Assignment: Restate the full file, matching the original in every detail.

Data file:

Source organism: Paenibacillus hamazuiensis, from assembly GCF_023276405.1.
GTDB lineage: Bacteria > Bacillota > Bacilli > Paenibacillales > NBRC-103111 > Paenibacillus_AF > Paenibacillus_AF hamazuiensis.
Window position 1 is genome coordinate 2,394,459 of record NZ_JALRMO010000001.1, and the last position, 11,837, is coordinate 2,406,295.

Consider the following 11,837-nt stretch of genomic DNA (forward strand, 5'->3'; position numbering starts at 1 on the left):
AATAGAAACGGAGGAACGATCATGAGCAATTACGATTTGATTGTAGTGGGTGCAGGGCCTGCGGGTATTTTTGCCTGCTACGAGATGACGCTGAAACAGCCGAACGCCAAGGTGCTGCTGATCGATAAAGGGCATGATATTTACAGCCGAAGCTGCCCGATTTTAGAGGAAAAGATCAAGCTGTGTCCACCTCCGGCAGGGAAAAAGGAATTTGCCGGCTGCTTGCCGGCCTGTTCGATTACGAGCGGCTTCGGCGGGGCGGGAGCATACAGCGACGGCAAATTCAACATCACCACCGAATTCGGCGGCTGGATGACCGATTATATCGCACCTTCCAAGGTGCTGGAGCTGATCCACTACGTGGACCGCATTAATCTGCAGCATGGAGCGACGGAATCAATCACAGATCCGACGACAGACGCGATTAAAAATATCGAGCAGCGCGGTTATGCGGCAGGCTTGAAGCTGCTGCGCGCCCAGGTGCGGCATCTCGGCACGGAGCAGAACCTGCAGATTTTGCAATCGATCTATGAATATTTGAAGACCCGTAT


Source organism: Paenibacillus hamazuiensis, from assembly GCF_023276405.1.
GTDB lineage: Bacteria > Bacillota > Bacilli > Paenibacillales > NBRC-103111 > Paenibacillus_AF > Paenibacillus_AF hamazuiensis.
Window position 1 is genome coordinate 2,394,459 of record NZ_JALRMO010000001.1, and the last position, 11,837, is coordinate 2,406,295.

Consider the following 11,837-nt stretch of genomic DNA (forward strand, 5'->3'; position numbering starts at 1 on the left):
AATAGAAACGGAGGAACGATCATGAGCAATTACGATTTGATTGTAGTGGGTGCAGGGCCTGCGGGTATTTTTGCCTGCTACGAGATGACGCTGAAACAGCCGAACGCCAAGGTGCTGCTGATCGATAAAGGGCATGATATTTACAGCCGAAGCTGCCCGATTTTAGAGGAAAAGATCAAGCTGTGTCCACCTCCGGCAGGGAAAAAGGAATTTGCCGGCTGCTTGCCGGCCTGTTCGATTACGAGCGGCTTCGGCGGGGCGGGAGCATACAGCGACGGCAAATTCAACATCACCACCGAATTCGGCGGCTGGATGACCGATTATATCGCACCTTCCAAGGTGCTGGAGCTGATCCACTACGTGGACCGCATTAATCTGCAGCATGGAGCGACGGAATCAATCACAGATCCGACGACAGACGCGATTAAAAATATCGAGCAGCGCGGTTATGCGGCAGGCTTGAAGCTGCTGCGCGCCCAGGTGCGGCATCTCGGCACGGAGCAGAACCTGCAGATTTTGCAATCGATCTATGAATATTTGAAGACCCGTAT